American Artists in Munich. Artistic Migration and Cultural Exchange Processes

American Artists in Munich. Artistic Migration and Cultural Exchange Processes

Research group "Forschungen zur Künstlerausbildung" / "Research on the Formation of Artists" in cooperation with the Terra Foundation for American Art and with support of the Amerika Haus München e.V.
Amerika Haus München e.V., Karolinenplatz 3, 80333 München, Großer Vortragssaal
From - Until
09.10.2007 - 11.10.2007
Christian Fuhrmeister

In 2003, a number of institutions in Munich decided to found an informal research group on the history of the Academy of Fine Arts in Munich. Current members of the research group are: Akademie der Bildenden Künste (Prof. Dr. Walter Grasskamp, Dr. Birgit Jooss); Ludwig-Maximilians-Universität, Institut für Kunstgeschichte (Prof. Dr. Frank Büttner, Prof. Dr. Hubertus Kohle), Institut für Kunstpädagogik (Prof. Dr. Wolfgang Kehr); Zentralinstitut für Kunstgeschichte (Dr. Christian Fuhrmeister, Prof. Dr. Wolf Tegethoff); Universität der Künste Berlin (Prof. Dr. Wolfgang Ruppert). For the upcoming event, Susanne Böller M.A. (Städtische Galerie im Lenbachhaus) has been co-opted.
Following the three conferences held since 2005, the research group now looks forward to hosting American Artists in Munich. Artistic Migration and Cultural Exchange Processes in cooperation with the Terra Foundation for American Art and with support of the Amerika Haus München e.V. This symposium again aims at exploring the phenomenon of artistic migration and transfer in a case study. In particular, we wish to investigate the attraction of the self-proclaimed \"Kunststadt\"/\"City of the Art(s)\" for American Artists from the mid-19th century to World War I and beyond: Who came, when, and why?
Speakers will look at the general influences on the decision of a place of study, which depended not just on the attractiveness of a city and its art institutions, but also on the students' own cultural background. What was the significance of the American artistic community in Munich? How did leading compatriots shape the growing artists' colonies in Bavaria? What, in particular, prompted the Americans to come to Munich: The academy's renown in teaching technical skills, or rather the city's bustling art scene? To what extent did the change in genre (from history to landscape painting) contribute to Munich's attractiveness, as opposed to Düsseldorf, which had basically been the Americans' first choice until the mid-19th century? How influential was, finally, the appeal of Paris as an avant-garde center in debasing the training in Munich as old-fashioned and traditional?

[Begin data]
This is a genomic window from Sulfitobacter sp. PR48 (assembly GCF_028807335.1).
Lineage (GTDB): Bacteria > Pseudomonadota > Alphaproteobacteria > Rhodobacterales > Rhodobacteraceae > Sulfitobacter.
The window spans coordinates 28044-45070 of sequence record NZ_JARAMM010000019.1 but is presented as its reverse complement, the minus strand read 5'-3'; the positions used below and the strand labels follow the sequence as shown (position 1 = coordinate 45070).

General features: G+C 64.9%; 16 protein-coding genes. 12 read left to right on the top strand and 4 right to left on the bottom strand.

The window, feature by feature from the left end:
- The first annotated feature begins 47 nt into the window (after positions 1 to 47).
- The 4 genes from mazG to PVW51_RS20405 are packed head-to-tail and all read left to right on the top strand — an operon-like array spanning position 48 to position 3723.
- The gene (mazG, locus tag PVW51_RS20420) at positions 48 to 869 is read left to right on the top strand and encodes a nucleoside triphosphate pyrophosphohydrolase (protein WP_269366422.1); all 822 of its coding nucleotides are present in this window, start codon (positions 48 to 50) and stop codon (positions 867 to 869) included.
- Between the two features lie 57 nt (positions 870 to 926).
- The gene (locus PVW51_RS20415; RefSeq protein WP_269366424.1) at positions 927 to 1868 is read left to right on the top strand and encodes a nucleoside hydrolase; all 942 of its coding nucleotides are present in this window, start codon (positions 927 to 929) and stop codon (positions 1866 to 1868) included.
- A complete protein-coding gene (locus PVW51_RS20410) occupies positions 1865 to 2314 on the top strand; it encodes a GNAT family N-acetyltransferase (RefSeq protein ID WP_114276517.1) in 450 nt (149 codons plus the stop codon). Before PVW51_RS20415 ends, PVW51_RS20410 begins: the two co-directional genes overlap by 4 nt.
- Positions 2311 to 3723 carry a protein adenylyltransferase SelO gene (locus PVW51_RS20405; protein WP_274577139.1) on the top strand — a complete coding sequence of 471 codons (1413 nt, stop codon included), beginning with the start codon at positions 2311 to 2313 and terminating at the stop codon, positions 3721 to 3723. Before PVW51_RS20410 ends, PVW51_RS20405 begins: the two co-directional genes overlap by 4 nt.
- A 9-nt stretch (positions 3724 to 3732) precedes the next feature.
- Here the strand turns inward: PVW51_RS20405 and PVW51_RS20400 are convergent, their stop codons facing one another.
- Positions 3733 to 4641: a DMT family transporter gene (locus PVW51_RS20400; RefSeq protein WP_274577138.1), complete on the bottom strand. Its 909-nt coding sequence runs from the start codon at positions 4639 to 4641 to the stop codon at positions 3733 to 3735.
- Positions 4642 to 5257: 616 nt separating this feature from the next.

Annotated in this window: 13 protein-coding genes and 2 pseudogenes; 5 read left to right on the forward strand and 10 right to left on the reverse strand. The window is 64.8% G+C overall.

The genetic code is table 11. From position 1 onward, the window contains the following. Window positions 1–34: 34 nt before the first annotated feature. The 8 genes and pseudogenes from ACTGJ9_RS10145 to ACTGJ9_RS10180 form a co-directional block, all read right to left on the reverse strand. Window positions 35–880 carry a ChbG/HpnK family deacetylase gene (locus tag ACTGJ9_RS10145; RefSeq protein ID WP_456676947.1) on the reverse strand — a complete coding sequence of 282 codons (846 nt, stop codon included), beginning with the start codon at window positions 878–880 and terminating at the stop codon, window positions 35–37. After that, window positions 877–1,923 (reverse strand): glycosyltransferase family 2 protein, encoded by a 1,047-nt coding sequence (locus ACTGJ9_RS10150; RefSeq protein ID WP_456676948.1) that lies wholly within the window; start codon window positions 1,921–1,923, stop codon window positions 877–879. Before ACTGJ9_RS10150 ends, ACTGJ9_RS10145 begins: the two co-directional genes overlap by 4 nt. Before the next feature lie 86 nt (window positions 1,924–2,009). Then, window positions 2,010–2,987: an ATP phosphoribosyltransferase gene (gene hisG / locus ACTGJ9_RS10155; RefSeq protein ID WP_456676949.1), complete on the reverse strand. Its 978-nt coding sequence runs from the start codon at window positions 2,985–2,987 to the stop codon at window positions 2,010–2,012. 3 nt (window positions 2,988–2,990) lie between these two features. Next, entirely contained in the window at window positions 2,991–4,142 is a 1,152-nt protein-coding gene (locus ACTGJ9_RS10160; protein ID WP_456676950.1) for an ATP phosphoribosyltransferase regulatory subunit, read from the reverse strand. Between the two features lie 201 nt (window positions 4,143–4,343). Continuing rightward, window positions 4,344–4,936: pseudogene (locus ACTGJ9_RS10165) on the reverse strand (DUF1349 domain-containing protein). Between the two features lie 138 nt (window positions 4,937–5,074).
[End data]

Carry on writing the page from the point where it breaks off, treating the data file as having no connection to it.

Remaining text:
We also hope to learn more about how the Munich school and its protagonists became known in the United States. Existing studies of American painters in Munich focus on leading representatives from the peak of the movement in the early 1870s and 1880s, when the realism of the returning artists' paintings caused something of a sensation in the American "art world". However, to do justice to this complex phenomenon, it must be investigated in its multi-faceted entirety, taking into account the development of styles and genres over more than half a century, experienced by approx. 420 American students - who formed indeed one of the largest groups of non-German-speaking students enrolled at the Academy -, and also by the unknown number of American artists who studied elsewhere in town, since numerous private schools and studios offered valuable alternatives. Consequently, the conference will not be limited to students of the academy.
Following the holistic approach adopted for the previous conferences, the papers will not only indicate what the artists received in Munich, but also how they in turn fuelled the city\'s artistic life. Another interesting topic is the way in which American artists transformed the results of their stay in Munich upon return to their native country; it is precisely this dual or bifocal perspective which seems best suited for an analysis of this give-and-take of cultural exchange.

The two and a half day conference will take place in the lecture hall of the
Amerika Haus München e.V.
Karolinenplatz 3
80333 München

The official language of the conference is English. Attendance is free of charge. For technical reasons, however, we kindly request a registration - please send a short e-mail to or fax a short note to
+ 49 (0) 89 289 27 607
or call
+ 49 (0) 89 289 27 556
+ 49 (0) 89 289 27 557